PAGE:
The MRC's Brian Boyd took down parts of the January 31 interview:
Stewart: "The Shia will be in control, the Kurds will be in second and the Sunni were in control when Saddam was there."
A couple of minutes later, in a discussion about how the Shia have refrained from attacking Sunnis, Stewart described Ayatollah Sistani as "seemingly a very reasonable man."
That cued Zakaria, a regular panelist on ABC's This Week, to recall: "He seems to be a very reasonable guy. There's an Iraqi politician who said to me, I quote him in last week's column, he said 'there are two grand Ayatollahs running Iraq: Bush and Sistani and Sistani seems the more rational.'"
Following audience cheers, Stewart expressed his concern: "I've watched this thing unfold from the start and here's the great fear that I have: What if Bush, the President, ours, has been right about this all along? I feel like my world view will not sustain itself and I may, and again I don't know if I can physically do this, implode. This whole idea that first of all they, I think, have convinced themselves that the whole reason we went to Iraq was for the election, I don't think they even remember that there was a whole weapons thing. But, what if this whole idea that freedom really is this flower that once planted in Iraq, spreads through the Middle East and the world is suddenly buying, you know, each other Cokes and the whole thing is, how do we then, in our minds thinking that was so naive, rationalize that?"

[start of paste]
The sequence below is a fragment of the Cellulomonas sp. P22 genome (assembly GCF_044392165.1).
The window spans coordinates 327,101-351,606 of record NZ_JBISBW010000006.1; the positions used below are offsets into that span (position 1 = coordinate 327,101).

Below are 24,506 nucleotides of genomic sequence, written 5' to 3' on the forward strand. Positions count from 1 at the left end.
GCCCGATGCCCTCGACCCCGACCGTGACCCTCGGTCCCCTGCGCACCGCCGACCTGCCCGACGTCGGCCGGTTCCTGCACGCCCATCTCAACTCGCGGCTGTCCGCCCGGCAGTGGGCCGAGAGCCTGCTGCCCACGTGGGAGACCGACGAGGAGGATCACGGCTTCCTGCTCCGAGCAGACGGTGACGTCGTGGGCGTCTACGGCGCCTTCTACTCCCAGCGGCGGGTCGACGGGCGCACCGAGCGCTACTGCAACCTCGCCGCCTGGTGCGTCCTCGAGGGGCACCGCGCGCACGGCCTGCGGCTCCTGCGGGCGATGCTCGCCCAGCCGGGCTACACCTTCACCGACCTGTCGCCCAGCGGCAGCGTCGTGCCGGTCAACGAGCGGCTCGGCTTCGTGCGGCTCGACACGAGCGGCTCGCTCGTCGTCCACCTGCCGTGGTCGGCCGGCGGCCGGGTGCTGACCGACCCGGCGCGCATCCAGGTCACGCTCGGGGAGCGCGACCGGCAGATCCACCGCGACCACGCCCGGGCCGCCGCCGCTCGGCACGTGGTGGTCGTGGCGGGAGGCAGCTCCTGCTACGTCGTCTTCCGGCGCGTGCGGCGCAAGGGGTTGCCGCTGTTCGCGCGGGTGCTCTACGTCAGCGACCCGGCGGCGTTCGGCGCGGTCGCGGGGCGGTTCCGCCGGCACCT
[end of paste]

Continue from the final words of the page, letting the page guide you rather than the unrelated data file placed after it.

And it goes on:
For a picture of Zakaria: www.fareedzakaria.com
He did indeed conclude an article, in the January 24 Newsweek, with the same anecdote he recounted on the Daily Show:
Asked on CBS's Early Show to explain "Healing the Divide," actor Richard Gere bafflingly replied that "the world is a symbolic representation." Gere incomprehensibly elaborated about the group he supports: "You and I are not separate. The Iraqis and us are not separate. Even Saddam Hussein and us, we are not separate. We're all in this together. All deeply connected. And when we can start bridging that divide -- the primitive, ignorant divide of that -- then wars go away. All wars go away."
No mention of bringing democracies to nations, a proven way to avoid wars.
In a graphic, Tuesday's Early Show helpfully directed viewers to CBSNews.com in order to "learn more about" the group.